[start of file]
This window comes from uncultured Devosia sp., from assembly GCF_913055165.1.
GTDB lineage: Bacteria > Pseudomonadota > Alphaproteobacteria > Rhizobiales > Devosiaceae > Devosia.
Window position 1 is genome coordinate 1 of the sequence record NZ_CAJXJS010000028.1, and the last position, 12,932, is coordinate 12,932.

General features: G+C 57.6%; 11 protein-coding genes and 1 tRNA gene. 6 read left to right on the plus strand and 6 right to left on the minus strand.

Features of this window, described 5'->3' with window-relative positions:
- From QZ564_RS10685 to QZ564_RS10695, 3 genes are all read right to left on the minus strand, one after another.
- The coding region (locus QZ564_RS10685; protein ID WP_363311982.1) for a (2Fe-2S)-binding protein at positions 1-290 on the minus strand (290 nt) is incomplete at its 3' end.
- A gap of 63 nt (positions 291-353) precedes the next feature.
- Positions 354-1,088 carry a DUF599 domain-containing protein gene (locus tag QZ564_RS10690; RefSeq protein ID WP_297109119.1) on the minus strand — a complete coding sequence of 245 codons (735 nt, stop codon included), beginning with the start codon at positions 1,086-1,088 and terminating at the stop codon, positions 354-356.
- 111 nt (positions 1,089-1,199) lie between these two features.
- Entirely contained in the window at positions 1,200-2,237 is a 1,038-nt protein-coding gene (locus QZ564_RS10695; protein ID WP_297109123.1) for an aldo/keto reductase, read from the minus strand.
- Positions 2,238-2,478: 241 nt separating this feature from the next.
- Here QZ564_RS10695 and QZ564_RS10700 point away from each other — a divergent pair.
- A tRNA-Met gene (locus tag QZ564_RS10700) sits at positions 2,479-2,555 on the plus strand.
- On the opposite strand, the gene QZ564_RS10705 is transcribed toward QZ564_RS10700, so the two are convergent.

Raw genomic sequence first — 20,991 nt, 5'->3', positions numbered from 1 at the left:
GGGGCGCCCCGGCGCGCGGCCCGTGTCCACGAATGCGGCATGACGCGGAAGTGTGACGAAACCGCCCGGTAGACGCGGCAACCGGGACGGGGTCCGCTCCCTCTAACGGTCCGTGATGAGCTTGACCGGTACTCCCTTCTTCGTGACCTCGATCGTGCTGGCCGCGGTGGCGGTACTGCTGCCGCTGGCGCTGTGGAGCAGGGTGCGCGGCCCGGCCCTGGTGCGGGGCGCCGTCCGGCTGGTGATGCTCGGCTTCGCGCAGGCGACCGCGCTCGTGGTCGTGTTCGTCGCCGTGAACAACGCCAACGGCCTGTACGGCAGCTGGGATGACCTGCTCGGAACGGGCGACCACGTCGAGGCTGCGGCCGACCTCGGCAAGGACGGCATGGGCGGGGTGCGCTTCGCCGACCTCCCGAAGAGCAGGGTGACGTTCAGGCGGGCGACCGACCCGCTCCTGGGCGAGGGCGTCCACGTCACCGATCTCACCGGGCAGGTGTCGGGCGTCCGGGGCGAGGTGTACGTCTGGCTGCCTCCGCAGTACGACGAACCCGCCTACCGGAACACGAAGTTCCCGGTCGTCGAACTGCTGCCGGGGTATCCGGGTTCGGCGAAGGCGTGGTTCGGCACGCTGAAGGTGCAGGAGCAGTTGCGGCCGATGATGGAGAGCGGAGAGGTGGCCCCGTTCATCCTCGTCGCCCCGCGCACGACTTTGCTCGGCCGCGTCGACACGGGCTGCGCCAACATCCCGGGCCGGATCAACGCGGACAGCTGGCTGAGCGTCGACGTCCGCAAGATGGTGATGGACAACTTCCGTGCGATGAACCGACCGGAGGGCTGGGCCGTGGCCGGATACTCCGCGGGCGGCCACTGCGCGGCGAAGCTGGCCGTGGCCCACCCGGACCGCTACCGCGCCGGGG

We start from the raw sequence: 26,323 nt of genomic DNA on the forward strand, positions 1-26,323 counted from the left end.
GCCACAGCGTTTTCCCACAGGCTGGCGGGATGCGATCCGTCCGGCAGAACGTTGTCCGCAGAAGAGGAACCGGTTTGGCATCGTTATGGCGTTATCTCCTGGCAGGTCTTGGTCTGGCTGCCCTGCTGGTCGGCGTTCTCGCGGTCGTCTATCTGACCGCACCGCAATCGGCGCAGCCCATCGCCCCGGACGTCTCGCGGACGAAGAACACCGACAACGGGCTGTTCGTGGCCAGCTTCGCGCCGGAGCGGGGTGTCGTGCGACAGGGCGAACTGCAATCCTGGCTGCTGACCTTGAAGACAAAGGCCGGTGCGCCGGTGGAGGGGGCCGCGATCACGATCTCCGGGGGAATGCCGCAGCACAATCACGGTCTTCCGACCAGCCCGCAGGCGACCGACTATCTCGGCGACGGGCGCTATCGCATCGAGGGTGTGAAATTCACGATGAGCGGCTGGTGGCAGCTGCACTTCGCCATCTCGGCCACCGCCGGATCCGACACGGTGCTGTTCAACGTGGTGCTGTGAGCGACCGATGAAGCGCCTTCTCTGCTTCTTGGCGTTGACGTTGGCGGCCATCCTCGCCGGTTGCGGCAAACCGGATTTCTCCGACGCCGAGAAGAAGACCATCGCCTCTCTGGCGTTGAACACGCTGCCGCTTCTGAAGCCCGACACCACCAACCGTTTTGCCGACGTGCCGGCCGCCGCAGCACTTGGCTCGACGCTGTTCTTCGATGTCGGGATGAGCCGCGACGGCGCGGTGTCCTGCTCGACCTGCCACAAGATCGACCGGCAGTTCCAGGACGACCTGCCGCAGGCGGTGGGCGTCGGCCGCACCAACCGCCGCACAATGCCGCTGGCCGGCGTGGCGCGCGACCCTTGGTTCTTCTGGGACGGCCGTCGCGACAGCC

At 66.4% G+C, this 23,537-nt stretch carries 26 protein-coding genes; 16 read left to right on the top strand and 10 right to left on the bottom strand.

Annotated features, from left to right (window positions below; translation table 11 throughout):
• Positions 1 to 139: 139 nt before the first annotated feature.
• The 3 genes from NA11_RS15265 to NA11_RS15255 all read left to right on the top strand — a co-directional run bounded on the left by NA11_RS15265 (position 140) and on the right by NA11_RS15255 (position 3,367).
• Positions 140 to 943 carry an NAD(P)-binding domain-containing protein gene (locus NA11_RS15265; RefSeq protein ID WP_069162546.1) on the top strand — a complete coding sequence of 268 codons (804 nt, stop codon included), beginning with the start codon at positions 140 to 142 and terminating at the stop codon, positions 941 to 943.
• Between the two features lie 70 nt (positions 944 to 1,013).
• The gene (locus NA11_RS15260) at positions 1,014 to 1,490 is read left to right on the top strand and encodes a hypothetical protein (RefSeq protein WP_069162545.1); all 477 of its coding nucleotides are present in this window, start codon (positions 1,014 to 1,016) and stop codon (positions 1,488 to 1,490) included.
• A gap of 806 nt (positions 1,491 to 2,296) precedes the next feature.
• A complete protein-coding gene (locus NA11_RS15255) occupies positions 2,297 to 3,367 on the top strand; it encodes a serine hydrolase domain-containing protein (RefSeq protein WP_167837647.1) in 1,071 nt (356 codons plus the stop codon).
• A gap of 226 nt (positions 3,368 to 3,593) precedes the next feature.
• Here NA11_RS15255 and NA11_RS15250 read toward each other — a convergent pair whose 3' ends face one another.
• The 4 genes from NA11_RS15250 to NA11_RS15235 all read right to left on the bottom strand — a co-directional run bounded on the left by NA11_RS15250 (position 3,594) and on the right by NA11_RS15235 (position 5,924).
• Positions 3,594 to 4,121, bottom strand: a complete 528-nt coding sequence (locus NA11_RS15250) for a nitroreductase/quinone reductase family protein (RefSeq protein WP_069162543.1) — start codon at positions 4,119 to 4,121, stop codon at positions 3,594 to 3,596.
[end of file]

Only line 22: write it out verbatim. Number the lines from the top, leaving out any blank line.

• Positions 1 to 139: 139 nt before the first annotated feature.